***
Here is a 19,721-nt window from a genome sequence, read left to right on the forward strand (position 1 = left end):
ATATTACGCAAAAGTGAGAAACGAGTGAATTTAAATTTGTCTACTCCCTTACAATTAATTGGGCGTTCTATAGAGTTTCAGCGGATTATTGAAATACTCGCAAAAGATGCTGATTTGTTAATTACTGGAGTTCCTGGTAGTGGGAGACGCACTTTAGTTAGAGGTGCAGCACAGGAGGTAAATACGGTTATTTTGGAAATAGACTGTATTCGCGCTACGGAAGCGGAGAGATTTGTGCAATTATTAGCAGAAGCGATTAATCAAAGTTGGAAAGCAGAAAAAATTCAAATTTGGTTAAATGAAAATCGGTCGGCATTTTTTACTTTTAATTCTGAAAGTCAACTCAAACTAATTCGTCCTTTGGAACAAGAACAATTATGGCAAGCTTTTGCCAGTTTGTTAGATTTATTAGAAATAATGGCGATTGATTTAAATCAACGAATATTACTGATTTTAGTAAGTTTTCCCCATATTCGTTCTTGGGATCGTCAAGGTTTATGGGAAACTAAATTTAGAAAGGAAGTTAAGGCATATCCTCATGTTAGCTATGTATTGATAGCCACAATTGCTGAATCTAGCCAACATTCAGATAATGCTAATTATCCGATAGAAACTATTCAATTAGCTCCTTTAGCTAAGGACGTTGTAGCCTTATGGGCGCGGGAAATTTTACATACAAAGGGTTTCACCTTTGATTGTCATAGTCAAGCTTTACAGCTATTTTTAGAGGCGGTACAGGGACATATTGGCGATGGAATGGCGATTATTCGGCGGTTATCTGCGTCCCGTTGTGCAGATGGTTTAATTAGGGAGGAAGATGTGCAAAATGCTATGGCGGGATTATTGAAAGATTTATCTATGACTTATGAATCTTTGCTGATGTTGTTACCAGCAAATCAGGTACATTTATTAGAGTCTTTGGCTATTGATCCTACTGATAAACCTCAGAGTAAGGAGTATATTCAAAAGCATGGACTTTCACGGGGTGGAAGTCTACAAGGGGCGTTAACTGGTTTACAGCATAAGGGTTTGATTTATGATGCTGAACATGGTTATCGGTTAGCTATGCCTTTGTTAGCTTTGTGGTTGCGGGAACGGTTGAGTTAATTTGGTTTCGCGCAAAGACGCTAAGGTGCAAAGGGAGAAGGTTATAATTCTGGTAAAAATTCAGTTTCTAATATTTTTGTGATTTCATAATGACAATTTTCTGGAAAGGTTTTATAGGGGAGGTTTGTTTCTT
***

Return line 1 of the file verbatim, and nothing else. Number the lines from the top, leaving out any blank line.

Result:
Here is a 19,721-nt window from a genome sequence, read left to right on the forward strand (position 1 = left end):